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Europe vs. the eastern US - comparing tree heights

PostPosted: Sat Feb 08, 2014 12:42 pm
by KoutaR
NTS,

The two regions with deciduous broadleaf forest as natural vegetation – Europe and eastern North America – apparently have quite similar potentials for native tree heights. If we compare laser/tape measured absolute height records, Europe leads at the moment. However, if we compare Rucker indexes the east US wins due to higher species diversity.

I tried to find a new method for the comparison. We cannot compare what species reach in the two regions as there are very few shared native species, but we can compare genera. In the table below, I have listed the height records by genera in the both regions. Only those genera are included for which there are known laser/tape measurements in the both regions in the native species ranges. For Europe, I did not include the species in the Canary Islands as it is unclear if the islands are in Europe. I did also not include Larix decidua (European larch) as all the measurements we have are outside its native range. Further, I did not include Sorbus domestica and S. torminalis (which both are much taller than S. aucuparia) because according to the molecular studies they should be placed in their own genera (as Cormus domestica and Torminalis clusii). The averages of the genus records for the two regions are very close to each others.

               
                       
EurVsEastUS.jpg
                                       
               

I suppose that the measurers pay less attention to the low tree species than to tall ones, so the records of the tall species may be closer to the actual height potentials. In the second table below I have included only the genera with known 20+ m trees in both regions. Now we end up in the exactly same averages!

               
                       
EurVsEastUS20.jpg
                                       
               

Please correct me if there are errors in the US records.

Kouta

Re: Europe vs. the eastern US - comparing tree heights

PostPosted: Sat Feb 08, 2014 1:35 pm
by Will Blozan
Kouta,

Very interesting indeed. I want to ponder this comparison more but aside from the A. saccharum height (where was this from? Old Boat Gunnel Flats/Kalanu Prong, TN trees? If so, it was an error when bases of two separate trees were thought to be one in the viewing angle...) all else looks good.

Too bad Carya, Magnolia are not a common genus. Also, you compare a "soft" pine with "hard"- perhaps this could be compared within sub-groups? Same with Quercus?

Just some initial thoughts.

Will

Re: Europe vs. the eastern US - comparing tree heights

PostPosted: Sat Feb 08, 2014 3:37 pm
by Matt Markworth
Kouta,

Cool comparison. I wasn't aware of the 56.4' Cornus florida and would be interested to learn more about it. Do you have the reference for that one?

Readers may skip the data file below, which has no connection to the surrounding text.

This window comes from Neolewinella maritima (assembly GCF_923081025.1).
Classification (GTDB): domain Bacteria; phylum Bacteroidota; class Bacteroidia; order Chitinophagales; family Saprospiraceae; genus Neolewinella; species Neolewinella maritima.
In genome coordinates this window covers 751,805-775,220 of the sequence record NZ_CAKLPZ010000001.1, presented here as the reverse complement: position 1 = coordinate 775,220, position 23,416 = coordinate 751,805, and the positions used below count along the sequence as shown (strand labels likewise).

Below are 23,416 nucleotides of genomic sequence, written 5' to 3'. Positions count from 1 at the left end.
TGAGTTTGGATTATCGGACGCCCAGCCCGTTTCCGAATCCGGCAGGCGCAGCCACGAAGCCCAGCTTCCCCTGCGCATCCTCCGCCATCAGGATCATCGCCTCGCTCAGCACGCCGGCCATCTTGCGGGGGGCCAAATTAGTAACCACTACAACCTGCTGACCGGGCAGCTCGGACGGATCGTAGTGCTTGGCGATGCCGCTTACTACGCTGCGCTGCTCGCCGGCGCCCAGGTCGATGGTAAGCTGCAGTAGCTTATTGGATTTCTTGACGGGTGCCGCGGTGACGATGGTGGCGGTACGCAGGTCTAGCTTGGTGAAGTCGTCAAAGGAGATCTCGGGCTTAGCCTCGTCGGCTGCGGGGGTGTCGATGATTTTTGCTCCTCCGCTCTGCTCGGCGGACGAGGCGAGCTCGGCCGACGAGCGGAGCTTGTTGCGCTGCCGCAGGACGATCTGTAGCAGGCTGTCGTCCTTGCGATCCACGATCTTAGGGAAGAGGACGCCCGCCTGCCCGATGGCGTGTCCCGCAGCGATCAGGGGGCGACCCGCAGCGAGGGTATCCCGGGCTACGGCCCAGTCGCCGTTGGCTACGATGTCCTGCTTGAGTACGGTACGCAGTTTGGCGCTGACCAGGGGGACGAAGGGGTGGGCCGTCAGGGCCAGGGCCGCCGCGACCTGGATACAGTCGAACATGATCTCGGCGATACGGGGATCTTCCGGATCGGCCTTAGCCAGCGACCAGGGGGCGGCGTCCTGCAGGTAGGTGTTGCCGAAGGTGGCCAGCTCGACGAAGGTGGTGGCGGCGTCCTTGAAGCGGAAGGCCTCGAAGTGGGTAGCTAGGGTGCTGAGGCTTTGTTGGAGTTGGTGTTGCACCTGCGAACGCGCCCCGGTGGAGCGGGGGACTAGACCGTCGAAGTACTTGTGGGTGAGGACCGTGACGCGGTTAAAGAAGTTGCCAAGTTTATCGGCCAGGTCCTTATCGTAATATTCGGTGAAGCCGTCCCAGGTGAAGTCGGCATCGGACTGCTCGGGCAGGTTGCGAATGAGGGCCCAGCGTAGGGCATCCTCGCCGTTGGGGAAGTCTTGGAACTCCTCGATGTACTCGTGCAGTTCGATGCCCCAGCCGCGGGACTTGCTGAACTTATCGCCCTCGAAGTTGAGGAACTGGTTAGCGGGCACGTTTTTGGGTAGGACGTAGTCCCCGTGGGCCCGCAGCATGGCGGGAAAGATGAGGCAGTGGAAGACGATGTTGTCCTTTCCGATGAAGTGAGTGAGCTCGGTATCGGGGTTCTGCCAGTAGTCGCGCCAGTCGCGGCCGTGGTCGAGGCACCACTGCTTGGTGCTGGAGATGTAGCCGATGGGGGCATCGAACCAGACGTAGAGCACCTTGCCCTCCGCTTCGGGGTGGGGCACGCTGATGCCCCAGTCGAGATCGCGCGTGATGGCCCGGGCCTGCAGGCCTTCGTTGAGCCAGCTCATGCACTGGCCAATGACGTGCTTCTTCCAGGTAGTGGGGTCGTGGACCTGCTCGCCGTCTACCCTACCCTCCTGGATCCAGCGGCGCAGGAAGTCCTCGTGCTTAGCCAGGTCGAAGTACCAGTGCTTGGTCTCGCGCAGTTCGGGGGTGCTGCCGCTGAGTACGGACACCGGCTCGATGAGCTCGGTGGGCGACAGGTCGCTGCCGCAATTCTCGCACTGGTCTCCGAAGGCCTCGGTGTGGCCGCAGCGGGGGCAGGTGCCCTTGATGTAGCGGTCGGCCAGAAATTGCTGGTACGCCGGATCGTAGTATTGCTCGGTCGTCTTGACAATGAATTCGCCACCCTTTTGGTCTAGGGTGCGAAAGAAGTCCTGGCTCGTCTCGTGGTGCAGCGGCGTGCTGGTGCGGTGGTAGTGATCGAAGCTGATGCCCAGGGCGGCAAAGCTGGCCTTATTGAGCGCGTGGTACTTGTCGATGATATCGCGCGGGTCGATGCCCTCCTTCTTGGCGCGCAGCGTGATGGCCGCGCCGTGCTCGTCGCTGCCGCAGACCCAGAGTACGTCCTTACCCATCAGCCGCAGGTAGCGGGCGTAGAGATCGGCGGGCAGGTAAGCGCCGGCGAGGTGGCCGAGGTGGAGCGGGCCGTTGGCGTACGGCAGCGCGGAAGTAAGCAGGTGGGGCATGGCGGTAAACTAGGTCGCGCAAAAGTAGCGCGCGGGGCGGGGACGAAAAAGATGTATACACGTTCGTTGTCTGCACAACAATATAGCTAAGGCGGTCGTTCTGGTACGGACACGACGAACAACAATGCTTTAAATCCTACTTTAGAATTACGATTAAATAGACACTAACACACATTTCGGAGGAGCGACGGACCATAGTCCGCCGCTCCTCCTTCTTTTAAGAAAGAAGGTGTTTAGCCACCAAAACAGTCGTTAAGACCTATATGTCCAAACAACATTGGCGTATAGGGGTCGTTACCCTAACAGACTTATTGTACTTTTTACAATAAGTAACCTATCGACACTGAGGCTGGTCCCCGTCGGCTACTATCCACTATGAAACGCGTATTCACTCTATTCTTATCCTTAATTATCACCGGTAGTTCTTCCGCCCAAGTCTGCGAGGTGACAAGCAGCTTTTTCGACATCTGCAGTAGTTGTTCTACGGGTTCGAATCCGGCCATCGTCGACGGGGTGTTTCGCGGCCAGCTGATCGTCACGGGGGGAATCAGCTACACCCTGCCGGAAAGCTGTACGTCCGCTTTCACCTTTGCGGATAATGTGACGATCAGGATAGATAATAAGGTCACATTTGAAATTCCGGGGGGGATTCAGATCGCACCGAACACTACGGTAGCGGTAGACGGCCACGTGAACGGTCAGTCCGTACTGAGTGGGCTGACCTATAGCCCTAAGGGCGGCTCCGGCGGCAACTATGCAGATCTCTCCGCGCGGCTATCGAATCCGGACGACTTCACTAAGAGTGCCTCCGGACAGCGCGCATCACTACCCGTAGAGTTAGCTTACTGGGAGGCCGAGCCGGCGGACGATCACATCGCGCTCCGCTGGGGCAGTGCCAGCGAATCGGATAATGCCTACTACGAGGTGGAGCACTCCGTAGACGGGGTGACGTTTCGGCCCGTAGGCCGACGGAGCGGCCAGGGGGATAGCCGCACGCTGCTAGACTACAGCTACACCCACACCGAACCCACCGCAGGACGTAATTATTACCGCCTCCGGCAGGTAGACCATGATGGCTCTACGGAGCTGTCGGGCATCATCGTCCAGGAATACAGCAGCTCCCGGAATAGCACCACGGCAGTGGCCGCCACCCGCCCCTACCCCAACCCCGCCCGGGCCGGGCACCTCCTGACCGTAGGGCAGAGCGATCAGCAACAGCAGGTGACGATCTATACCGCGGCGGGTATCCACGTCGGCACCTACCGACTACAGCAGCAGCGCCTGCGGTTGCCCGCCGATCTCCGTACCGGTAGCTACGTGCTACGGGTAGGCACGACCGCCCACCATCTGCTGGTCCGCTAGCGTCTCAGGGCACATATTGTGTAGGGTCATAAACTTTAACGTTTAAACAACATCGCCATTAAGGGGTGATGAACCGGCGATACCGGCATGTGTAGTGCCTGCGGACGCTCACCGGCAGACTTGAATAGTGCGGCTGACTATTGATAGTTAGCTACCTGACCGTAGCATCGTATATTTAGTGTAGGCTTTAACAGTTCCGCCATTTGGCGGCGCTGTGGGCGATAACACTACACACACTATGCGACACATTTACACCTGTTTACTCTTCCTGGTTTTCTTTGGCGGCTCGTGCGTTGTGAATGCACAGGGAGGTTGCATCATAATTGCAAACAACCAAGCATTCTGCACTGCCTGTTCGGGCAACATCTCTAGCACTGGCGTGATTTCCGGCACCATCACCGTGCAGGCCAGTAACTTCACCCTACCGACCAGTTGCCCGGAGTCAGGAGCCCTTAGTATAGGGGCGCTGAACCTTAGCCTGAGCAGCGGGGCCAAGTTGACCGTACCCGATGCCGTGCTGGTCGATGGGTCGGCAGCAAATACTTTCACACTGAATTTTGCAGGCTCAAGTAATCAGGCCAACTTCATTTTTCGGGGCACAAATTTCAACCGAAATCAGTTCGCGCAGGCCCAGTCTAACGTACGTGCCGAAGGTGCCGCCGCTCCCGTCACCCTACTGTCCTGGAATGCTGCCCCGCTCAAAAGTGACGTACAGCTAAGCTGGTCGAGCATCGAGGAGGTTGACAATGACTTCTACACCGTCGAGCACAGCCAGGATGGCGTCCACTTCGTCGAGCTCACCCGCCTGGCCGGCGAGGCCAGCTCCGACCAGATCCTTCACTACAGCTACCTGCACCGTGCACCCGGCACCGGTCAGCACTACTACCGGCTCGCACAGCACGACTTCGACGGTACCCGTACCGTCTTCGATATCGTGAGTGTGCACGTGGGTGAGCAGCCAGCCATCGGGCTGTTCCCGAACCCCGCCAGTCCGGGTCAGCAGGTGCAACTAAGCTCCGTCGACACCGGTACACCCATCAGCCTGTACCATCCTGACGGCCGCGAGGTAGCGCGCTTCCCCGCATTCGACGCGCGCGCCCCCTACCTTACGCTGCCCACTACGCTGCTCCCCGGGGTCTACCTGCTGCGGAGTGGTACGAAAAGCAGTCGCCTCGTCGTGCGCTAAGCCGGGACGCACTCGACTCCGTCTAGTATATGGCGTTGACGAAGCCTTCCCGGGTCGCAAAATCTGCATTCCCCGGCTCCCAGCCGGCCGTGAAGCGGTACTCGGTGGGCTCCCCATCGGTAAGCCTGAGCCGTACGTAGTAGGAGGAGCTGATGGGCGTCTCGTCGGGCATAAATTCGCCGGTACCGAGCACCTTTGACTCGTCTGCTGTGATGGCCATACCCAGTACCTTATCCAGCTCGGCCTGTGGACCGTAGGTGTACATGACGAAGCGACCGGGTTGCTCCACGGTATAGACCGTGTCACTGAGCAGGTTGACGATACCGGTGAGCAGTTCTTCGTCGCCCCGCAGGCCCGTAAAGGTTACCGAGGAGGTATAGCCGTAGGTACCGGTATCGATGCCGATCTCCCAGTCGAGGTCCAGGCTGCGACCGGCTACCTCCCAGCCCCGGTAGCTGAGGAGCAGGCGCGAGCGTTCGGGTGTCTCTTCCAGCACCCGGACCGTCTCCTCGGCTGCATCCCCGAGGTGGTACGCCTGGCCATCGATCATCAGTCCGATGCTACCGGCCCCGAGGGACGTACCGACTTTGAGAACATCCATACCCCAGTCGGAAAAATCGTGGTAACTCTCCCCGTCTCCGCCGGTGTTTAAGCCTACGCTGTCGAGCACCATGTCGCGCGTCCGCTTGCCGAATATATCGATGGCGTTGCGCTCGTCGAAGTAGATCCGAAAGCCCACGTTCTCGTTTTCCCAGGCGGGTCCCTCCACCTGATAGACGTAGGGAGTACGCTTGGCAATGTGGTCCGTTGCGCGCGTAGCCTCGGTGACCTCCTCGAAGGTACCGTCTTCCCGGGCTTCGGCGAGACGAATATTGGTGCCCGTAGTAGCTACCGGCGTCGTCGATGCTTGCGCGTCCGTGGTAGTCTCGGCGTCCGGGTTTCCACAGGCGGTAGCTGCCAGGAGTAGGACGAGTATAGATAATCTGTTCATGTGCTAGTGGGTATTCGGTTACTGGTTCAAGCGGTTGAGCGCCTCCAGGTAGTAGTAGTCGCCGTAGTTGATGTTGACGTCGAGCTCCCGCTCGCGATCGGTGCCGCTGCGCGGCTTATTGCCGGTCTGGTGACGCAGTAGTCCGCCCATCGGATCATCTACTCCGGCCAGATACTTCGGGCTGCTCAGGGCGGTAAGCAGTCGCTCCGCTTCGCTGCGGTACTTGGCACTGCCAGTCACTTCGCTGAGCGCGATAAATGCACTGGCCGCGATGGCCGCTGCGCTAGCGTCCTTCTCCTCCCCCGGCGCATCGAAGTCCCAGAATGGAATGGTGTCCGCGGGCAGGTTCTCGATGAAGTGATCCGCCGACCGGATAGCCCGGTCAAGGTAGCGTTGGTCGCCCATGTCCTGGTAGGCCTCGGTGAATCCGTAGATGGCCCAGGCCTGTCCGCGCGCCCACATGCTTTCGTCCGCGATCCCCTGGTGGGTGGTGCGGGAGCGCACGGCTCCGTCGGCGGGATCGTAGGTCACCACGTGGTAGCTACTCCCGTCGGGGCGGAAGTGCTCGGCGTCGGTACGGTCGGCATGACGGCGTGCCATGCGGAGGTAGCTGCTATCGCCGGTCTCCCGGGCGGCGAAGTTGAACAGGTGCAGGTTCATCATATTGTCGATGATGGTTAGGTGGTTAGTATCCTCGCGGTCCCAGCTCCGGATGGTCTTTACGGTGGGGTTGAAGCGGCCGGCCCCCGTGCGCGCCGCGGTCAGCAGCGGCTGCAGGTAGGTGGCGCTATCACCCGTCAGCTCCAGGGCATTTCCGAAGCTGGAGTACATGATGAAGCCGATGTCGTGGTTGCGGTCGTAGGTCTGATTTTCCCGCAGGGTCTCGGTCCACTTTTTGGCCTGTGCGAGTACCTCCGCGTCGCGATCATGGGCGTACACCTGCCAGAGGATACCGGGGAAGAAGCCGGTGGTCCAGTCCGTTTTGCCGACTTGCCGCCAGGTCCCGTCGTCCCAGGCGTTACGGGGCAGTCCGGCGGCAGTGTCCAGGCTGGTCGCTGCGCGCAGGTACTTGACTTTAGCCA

Thanks,
Matt

Re: Europe vs. the eastern US - comparing tree heights

PostPosted: Sun Feb 09, 2014 9:37 am
by KoutaR
Will, I took the A. saccharum height from here:
http://www.nativetreesociety.org/bigtre ... e_list.htm
Indeed, it seems to be a Kalanu Prong tree. What is the actual height record for A. saccharum? 144.2 ft?

Carya, Magnolia and many others grew in Europe before the Ice Ages but many geographical structures in Europe (the Baltic Sea, the Pyrenees, the Alps, the Carpathians, the Mediterranean Sea) are west-east oriented - bad thing for species migrations in front of the flucuating glaciers.

Comparing subgenera instead of genera is a good idea but I think it should then be done for all the genera - otherwise we are biased towards the charismatic genera. Unfortunately, we have no reliable measurements for the European soft pines. Pinus sibirica in southern Russia may reach about the same height as P. sylvestris and P. nigra. There are no red oaks in Europe.

Matt, I have got the Cornus florida height from a message on the BBS or from an e-mail. I cannot find the source for now. Nice if somebody confirms the height.

Kouta

Re: Europe vs. the eastern US - comparing tree heights

PostPosted: Sun Feb 09, 2014 11:06 am
by Bart Bouricius
Interesting idea, I am thinking it might be interesting, though probably difficult, to also consider the size of the areas that are considered to be "old growth" on either side of the Atlantic Ocean.

Re: Europe vs. the eastern US - comparing tree heights

PostPosted: Sun Feb 09, 2014 11:23 am
by Will Blozan
Kouta,

Sorry about the maple error. I went back to remeasure the tree on Kalanu and it was ~138'. Not bad though... And yes, 144' would be the next but it is historical- the top has died back and is now a bit under 142' as of 2010.

I believe the 56' dogwood is in Atlanta, GA and measured by Eli Dickerson. Similar heights are in PA (?Scott Wade) and TN (Smokies 2 @ 55'+).

Will